The second outtake was a two-minute hospital scene that was placed after Jack froze to death and before the final shot of the ballroom photograph. In the scene (read the script pages), the hotel manager, Ullman (Barry Nelson), visits Wendy and Danny after their ordeal and explains that no supernatural evidence was found to support their claims of what transpired. Just when the audience begins to question everything they’ve seen, Ullman ominously gives Danny the same ball that was rolled to him from an unseen force outside Room 237.
Johnson: In other words: All of this really happened, and the magic events were actual. It was just a little twist.
Harlan: The tennis ball is the same thing as the photograph — it’s unexplainable. It makes Ullman now another ghost element. Was he the ghost from the very beginning? The film is complex enough because nothing is explained. That non-explaining is what was bad for the film initially. It was not a huge success. Now everybody thinks it’s the best horror film ever or whatever. But when it came out the audience expected a horror film with a resolution, with an explanation. Who is the baddie? What was going on? And they were disappointed — many of them, anyway. The fact they were left puzzled was exactly what Stanley Kubrick wanted. And when the film [screened for critics] and wasn’t well received, Warners quite rightly suggested, “It’s enough, just take [the hospital scene] out.” So Stanley did it. He’s not stubborn, especially since this is a film mainly to entertain people. But Stanley was actually very sad that he misread the audience, that he trusted the audience to live with puzzles and no answers, and that they didn’t like it.
…as well as the following exchange between Kubrick and Michael Ciment, it would appear that the supernatural Horror film I was blown away by nearly 40 years ago was precisely what Kubrick intended to deliver to screens:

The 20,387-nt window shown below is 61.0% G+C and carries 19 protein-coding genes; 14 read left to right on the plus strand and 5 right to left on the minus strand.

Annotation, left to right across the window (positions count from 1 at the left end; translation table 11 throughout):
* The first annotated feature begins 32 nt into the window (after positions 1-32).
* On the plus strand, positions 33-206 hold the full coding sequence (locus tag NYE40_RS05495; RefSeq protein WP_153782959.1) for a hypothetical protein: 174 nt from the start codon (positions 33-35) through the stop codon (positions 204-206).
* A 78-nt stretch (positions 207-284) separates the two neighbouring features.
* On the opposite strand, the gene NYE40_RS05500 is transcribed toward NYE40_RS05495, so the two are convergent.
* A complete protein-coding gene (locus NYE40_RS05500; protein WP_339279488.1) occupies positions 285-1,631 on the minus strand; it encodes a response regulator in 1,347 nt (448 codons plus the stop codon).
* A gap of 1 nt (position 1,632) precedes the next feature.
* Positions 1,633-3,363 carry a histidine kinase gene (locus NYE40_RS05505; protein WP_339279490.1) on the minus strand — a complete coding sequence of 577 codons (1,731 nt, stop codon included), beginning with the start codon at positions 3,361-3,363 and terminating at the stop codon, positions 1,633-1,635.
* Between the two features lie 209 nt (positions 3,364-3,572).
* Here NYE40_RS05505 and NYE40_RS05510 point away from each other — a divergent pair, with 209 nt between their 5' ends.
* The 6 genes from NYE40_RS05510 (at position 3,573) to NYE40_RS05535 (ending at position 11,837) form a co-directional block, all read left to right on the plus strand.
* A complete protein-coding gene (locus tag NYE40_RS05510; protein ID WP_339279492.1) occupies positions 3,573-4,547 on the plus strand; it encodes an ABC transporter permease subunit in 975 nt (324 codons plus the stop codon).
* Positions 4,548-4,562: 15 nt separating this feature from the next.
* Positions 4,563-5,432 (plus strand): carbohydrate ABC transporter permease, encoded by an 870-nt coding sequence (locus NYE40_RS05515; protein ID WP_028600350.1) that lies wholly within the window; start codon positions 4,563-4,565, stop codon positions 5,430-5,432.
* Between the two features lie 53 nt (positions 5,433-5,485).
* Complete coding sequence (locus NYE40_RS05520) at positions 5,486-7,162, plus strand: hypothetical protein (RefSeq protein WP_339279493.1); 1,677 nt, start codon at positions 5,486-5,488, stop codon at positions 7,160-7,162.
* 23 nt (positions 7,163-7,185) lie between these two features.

Ciment: How do you see the main character of Jack in The Shining?
Kubrick: Jack comes to the hotel psychologically prepared to do its murderous bidding. He doesn’t have very much further to go for his anger and frustration to become completely uncontrollable. He is bitter about his failure as a writer. He is married to a woman for whom he has only contempt. He hates his son. In the hotel, at the mercy of its powerful evil, he is quickly ready to fulfill his dark role.
Ciment: So you don’t regard the apparitions as merely a projection of his mental state?
Kubrick: For the purposes of telling the story, my view is that the paranormal is genuine. Jack’s mental state serves only to prepare him for the murder, and to temporarily mislead the audience.
In closing, I present this quote:
“People can misinterpret almost anything so that it coincides with views they already hold. They take from art what they already believe, and I wonder how many people have ever had their views about anything important changed by a work of art?”
(*) In his You Tube video, which I’ve linked here, Ager states the Room 237 ‘nightmare’ is experienced by a guilt-ridden Jack, in which he re-imagines himself as the rotting old hag, while Nightmare Jack is actually a stand-in for little Danny.
(**) Jack was already awake when Danny entered the apartment.
In the still above, does Jack look or behave like someone who was just woken up by a quietly tip-toeing child? Or does it look as if he’s been sitting on the edge of that bed, staring like a zombie out the window, for at least a minute or so, prior to Danny entering the apartment?
Note this portion of the scene’s dialogue exchange between Jack and Danny:
Danny: Dad? Do you feel bad?
Jack: No. Just a little tired.
Danny: Then why don’t you go to sleep?
Jack: I can’t. I got too much to do.
Danny didn’t wake his father upon entering the apartment. It’s clear to me from this scene’s dialogue, and Nicholson’s performance, that the character has insomnia, likely inspired by his muse, the Overlook, and Jack’s own desire to find a good idea worth writing about.